They practice the art of care and self-care. They have discovered what their personal needs are and they provide for themselves. They have taken the time to discover and incorporate whatever it is that makes them feel cared for; creating a baseline and individual strategy.
They understand that stressful situations don’t define them. They have relegated circumstances to their rightful place: as short-term conditions that have no power or influence over whom they are in the moment or who they will be when the situation has changed.
They are compassionate. They know that everyone deserves respect, good will and love ― including others who may not be handling situations or circumstances in ways they would prefer. Judgment and condemnation do not contribute to nurturing resilience.
They know life isn’t perfect and they’ve learned to practice acceptance. Instead of resisting what is happening, even if it’s not their preference, they accept circumstances they can’t change and expect that things will get better.
They know when to ask for help. We’re taught to be self-reliant and independent with our problem-solving and much of the time this approach is entirely appropriate. Yet sometimes the best way to the downhill side of a challenge is to enlist the help of friends, family or colleagues. Resilient people have learned discernment in making this choice.
They know when to listen, when it’s time to be supportive, and when to allow space. These are also judgment calls. Holding the awareness that there is a right time and circumstance for each of these strategies is the first step to learning which one is applicable in any given situation.
They have positive supportive circles. Making a conscious choice to interact with people who are willing and able to offer the support they need is vital in building resilience. Negativity and criticism drain resources and impact the ability to put things in perspective.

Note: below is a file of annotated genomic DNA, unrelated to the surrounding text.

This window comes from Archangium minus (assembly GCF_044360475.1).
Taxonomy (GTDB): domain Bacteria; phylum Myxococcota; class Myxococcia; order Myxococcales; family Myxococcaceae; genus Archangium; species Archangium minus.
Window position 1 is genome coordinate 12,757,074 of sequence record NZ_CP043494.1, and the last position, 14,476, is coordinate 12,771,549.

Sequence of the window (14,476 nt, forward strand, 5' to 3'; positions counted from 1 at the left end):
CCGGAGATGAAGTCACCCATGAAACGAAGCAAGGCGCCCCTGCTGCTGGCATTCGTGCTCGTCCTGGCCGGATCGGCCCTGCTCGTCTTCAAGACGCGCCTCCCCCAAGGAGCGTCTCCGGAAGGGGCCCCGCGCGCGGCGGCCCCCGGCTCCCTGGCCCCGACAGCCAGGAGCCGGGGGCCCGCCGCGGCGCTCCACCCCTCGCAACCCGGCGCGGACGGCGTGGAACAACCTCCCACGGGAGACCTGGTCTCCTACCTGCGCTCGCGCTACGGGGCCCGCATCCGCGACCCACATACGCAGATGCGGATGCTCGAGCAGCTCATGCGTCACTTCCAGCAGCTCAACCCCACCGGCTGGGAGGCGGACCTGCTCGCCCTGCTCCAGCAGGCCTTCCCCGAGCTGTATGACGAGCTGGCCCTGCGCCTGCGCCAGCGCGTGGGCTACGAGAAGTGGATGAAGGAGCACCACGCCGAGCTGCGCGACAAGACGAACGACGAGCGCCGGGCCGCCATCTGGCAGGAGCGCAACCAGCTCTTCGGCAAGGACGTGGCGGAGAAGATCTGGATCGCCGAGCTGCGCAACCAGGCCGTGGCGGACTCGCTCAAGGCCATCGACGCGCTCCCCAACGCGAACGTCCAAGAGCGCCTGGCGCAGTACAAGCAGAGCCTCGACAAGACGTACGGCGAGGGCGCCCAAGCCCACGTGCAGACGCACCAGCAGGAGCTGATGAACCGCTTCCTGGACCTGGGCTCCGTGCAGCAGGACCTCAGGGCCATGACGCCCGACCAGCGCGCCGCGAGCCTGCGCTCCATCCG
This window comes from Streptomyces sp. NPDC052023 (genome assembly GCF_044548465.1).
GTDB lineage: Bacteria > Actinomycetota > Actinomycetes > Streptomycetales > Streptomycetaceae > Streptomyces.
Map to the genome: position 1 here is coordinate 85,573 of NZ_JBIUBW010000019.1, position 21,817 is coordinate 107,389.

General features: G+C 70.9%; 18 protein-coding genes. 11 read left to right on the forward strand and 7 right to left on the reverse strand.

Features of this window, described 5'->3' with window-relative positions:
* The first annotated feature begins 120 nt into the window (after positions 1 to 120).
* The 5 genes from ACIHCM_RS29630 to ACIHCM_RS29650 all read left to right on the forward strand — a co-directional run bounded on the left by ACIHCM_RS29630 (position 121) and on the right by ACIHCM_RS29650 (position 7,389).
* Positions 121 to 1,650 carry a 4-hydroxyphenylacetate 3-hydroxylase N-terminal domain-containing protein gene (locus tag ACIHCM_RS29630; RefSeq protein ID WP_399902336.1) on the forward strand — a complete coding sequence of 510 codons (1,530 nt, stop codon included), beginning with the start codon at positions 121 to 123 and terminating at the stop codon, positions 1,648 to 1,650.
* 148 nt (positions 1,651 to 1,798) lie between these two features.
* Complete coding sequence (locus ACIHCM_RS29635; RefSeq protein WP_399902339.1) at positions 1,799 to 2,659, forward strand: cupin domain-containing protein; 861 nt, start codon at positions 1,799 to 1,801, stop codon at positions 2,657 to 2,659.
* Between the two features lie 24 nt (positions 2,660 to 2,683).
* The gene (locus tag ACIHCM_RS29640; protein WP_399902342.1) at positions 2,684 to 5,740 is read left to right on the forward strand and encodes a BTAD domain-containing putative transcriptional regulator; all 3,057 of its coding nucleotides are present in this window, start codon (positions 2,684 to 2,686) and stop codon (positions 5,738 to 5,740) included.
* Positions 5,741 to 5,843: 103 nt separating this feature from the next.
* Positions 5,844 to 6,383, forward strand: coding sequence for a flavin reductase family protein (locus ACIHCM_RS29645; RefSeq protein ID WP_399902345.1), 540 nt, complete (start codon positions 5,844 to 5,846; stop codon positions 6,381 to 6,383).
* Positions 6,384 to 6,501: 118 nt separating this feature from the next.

They know who to go to for honest advice and who’s more likely to add drama to a situation. Loving or caring for someone doesn’t necessarily mean that person will provide the guidance you need. Each person has their own strengths, so taking relevant personality traits into consideration before asking for advice is important.
They are self-aware and often engage in practices that provide self-reflection. The adage of “know thy self” is important in building and living with resilience. It can often make the difference between feeling confidence about the ability to handle adversity and feeling hopeless or overwhelmed.
They are grateful. They often have a gratitude practice that they do daily ― such as keeping a gratitude journal. Gratitude broadens perceptions about life and helps to increase feelings of hope and openness towards new possibilities.
It’s common to have developed several of these traits, yet have little experience or comfort with others on the list. Zero in on which areas you feel can assist you in boosting your reservoir of resilience. You’ll find it’s worth the effort and focus so you can achieve the results you are looking for.
Stay tuned for more resilience tools and tips.